I pay $10 more in health ins. premiums per check ($260 per year) because I am a smoker. But I shouldn't mention that - it's potentially a market-based solution... That means it's pure evil (or so the voices on the CNN tell me...)..

  • ||

    the evil corporation would continue to collect your elevated premiums until you reached 50 or so, when most smoking related illnesses manifest...then let you go.

  • ||

    Yes. Private employers have instituted these policies using the rationale of "health care costs". Which perplexes me because in my state of OK, Medicaid is funded directly from our state's tobacco tax, along with matching federal funds.

    And doesn't a private employer have the right to hire whomever they wish? The libertarian case can be made to support hiring the best employee, and the cost benefit analysis, from the actuary POV, would favor an employee with a lower cost expectancy because of a healthier lifestyle.

    Linky

  • Cabeza de Vaca||

    It's not enforcable or legal IMHO. The company is saying it will be treated like alcohol. If you come in smelling like smoke or alcohol you will be sent home & will face disciplinary action. When asked about enforcement of the no smoking policy they change the subject to "I don't think we will have that problem, because our employee's want to do the right thing". They say they are trying to help society by creating a sustainable health care system. This is just the start of their plans. The company has hinted their will be other coercive health care policies in the future that will require employee compliance for futher employment. I except they are planning a ban on unhealthy foods on company property in the near future.

  • Butts Wagner||

    The real problem is that no one can get outraged by this law unless it can literally stop them from caving in to their children. Parents can still go buy a toy and stick it in a toy-free happy meal if they want to. Parents can buy two toyed Happy Meals and the kid gets as much food as he can eat. For people who don't care (and cave to their children and are the real problem when it comes to childhood obesity), those are acceptable work arounds.

    I worry outrage won't come until each human has a personal assistant (re: government handler) who monitors everything they do. And even then, I'm skeptical of people actually being outraged at that. Except of course, us loonies on the fringe.

  • ||

    First, they came for the cigarettes, and I did nothing, because I was not a smoker.

    Then they came for the Happy Meal toys, and I did nothing, because I did not play with Happy Meal toys.

    Finally, they came for the Smurfs, and I helped them, because I HATE FUCKING SMURFS.

  • Kolohe||

    Na'vi is the prefered nomenclature, dude.

  • ||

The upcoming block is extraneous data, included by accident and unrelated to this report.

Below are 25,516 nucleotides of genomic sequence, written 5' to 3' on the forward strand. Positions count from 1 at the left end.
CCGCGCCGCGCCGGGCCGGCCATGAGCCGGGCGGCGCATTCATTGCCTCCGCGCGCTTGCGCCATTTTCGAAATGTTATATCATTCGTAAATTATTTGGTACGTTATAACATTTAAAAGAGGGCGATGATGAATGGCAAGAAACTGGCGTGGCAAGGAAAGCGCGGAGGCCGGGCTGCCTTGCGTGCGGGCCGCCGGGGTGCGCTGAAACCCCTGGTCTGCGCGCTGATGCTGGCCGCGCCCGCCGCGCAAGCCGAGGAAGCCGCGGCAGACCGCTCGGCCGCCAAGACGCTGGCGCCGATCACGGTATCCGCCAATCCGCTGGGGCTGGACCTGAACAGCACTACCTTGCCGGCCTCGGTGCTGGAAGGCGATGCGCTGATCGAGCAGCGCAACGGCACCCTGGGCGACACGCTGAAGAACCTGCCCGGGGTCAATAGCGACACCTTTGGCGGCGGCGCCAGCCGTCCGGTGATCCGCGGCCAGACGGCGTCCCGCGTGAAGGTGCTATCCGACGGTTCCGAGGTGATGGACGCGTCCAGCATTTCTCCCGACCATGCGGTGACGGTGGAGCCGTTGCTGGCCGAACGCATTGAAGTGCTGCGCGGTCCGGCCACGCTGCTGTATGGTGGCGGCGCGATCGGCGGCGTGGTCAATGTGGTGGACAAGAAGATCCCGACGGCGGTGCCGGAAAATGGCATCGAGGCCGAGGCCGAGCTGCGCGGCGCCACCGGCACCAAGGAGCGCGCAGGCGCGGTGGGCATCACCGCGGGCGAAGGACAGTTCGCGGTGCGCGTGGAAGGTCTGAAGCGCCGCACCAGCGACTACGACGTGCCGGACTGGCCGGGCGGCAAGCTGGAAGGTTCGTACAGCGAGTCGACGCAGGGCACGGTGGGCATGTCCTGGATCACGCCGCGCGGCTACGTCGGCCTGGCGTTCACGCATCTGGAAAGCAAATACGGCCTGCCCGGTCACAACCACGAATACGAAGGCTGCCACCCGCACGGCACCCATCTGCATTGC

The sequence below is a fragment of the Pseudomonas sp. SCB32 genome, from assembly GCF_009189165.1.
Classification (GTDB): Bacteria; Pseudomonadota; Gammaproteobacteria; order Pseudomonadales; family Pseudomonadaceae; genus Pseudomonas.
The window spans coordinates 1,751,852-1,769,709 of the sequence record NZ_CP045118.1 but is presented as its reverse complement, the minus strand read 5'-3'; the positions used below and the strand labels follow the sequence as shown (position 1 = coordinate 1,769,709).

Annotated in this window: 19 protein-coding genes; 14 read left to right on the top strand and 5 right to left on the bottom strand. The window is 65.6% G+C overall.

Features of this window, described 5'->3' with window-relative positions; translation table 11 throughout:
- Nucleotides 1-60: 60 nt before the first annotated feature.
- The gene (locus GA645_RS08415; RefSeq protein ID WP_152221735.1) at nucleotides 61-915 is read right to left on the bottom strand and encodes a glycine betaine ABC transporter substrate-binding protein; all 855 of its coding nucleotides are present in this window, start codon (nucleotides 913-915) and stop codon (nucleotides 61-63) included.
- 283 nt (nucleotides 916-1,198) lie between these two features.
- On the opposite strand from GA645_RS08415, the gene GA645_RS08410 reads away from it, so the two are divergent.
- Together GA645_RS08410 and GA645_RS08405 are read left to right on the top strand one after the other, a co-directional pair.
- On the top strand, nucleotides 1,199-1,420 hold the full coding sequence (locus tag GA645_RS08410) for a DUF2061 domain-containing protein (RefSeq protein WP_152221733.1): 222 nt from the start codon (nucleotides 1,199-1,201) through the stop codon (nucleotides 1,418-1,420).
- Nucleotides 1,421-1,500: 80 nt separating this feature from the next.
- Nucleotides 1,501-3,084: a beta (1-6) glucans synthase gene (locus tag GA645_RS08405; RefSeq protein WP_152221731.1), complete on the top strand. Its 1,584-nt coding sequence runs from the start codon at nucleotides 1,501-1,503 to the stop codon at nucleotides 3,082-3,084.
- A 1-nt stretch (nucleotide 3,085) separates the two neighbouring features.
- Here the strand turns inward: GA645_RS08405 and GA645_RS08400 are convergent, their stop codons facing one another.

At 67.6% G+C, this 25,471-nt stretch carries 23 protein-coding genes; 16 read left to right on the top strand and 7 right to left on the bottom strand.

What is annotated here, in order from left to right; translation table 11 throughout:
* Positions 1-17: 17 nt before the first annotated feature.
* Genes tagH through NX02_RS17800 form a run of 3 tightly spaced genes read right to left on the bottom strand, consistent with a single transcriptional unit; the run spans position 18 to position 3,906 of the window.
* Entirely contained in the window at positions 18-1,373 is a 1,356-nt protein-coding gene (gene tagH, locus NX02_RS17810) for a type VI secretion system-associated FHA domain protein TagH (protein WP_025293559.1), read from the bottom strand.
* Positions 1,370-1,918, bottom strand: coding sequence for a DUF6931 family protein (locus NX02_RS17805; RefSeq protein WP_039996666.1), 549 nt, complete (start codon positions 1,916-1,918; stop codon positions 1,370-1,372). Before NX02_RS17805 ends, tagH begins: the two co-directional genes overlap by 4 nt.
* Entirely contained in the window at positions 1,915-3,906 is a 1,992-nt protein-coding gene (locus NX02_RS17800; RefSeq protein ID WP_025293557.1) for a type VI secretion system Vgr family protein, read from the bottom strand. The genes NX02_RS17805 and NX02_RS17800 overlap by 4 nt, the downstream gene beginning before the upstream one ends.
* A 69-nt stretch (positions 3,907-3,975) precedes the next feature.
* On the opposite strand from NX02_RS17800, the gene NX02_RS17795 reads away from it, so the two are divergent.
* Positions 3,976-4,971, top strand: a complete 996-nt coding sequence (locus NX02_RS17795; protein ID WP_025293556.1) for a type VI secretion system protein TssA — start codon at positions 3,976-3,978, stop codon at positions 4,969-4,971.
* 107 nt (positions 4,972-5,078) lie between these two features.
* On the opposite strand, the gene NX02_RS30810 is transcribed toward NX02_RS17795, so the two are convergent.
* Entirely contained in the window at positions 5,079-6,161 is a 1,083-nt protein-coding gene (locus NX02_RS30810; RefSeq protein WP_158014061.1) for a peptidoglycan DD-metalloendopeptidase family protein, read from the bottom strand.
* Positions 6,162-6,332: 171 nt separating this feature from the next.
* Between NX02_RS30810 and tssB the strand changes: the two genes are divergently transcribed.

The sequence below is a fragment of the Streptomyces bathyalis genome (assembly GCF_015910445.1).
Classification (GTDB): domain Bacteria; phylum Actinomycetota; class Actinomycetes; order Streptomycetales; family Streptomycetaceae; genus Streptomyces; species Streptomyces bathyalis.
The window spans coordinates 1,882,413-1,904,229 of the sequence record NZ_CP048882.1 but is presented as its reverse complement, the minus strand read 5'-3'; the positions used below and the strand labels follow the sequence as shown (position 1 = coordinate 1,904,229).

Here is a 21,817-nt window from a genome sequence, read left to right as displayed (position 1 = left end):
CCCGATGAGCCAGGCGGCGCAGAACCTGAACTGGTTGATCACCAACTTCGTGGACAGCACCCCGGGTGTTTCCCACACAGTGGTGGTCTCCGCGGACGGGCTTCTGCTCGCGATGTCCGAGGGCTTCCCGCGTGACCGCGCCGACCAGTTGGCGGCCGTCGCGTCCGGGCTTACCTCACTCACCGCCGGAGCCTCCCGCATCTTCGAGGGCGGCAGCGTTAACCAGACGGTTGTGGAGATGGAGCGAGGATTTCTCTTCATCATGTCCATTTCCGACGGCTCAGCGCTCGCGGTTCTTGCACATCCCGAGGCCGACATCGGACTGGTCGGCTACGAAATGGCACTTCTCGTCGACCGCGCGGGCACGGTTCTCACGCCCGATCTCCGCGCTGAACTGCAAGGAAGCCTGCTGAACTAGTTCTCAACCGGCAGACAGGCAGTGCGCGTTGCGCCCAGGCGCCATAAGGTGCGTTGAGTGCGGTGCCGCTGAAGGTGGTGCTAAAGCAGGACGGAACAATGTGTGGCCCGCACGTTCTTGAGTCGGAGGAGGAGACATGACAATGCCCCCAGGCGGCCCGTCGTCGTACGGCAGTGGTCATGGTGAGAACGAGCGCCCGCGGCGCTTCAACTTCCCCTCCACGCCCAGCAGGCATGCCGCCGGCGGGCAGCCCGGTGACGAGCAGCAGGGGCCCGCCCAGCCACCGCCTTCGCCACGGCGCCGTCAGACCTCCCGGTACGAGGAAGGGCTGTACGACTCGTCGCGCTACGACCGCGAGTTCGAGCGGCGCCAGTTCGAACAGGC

And Big Brother keeps getting bigger; only not "fat" bigger, that would be hypocritical.

  • ed||

    Do they still put cheap toys in breakfast cereals? Because...

  • ||

    IF THEY BAN CEREAL I KILL YOU

  • veelin||

    Epsiarch, I sadly doubt it, very much. Accepting incremental infringements is just too easy. I know that I do it.

    Would it be a meaningful form of protest to find a McDonalds at the border of Alameda & San Mateo counties and start buying up Happy Meals? Or is that just an excuse to eat junk food?

  • Almanian||

    Prohibiting the distribution of toys with food meeting the stated criteria will clearly result in improved health. This is a great idea.

    Now gimme my cheeseburger and Coke, and no, I don't want the fucking dork apple sticks, I want me some FREEDOM fries.

    See, I feel better already! Thanks, California!

  • ed||

    I want me some FREEDOM fries.

    Make mine Liberty Cabbage.

  • ||

    Just went to a Rays' game and got a hot dog with Liberty Cabbage. Great stuff.

  • John Q||

    No! I love my toys with my happy meals! Imagine not having any laughs at McDonalds. What a shame, at least I got
    McServed.com

  • ||

    And the justification? Health care costs, of course:

    Aside from the obvious, there were two reasons to hate health care reform and fight it tooth and nail:

    (1) It increases the dependency of citizens subjects on the Total State; and

    (2) It kicks down the door for the Nanny State.

    Of course, these are the reasons (not social justice or whatever claptrap they were mouthing) that the Dems fought like starving hyenas for it. This is their vision for our future.

  • Coeus||

    Goddammit, I remember when proposing shit like this was Stephen Cobert style satire. And it wasn't that long ago. The momentum on a slippery slope sure builds up fast.

  • Coeus||

    Fuckin' squirrel. That wasn't supposed to be a reply to RC.

  • ¢||

    Is there ever going to be a backlash against this rank totalitarian stupidity?

    In 2030, the Reason Foundation will commission Larry Summers to do a cost-benefit analysis of rank totalitarian stupidity. In its conclusion, he'll recommend a state-run system of rank totalitarian stupidity vouchers.

    At "Hit & Run," Maisie McArdle-Suderman will remind us that in the era before rank totalitarian stupidity, gays couldn't get married in Arkansas (but cousins could), so opposing rank totalitarian stupidity in principle is really like a mask for how you're all, like, "patriarchy yeah!" because you went to state school, which is, like, fine, but not for me, y'know?

  • Warty||

    Whatever you're trying to say, you get an A for effort.

  • Paul||

    B-

    Off to a good, Onion-esque start, but fails to make the conclusion that in the pre-rank stupidity era, and the post rank-stupidity era, government was the source of the woes.

    Thread, meet connections.

  • Citizen Nothing||

    I think he was trying to say, "Call me an English-as-second-language teacher, stat!"

  • Euclid||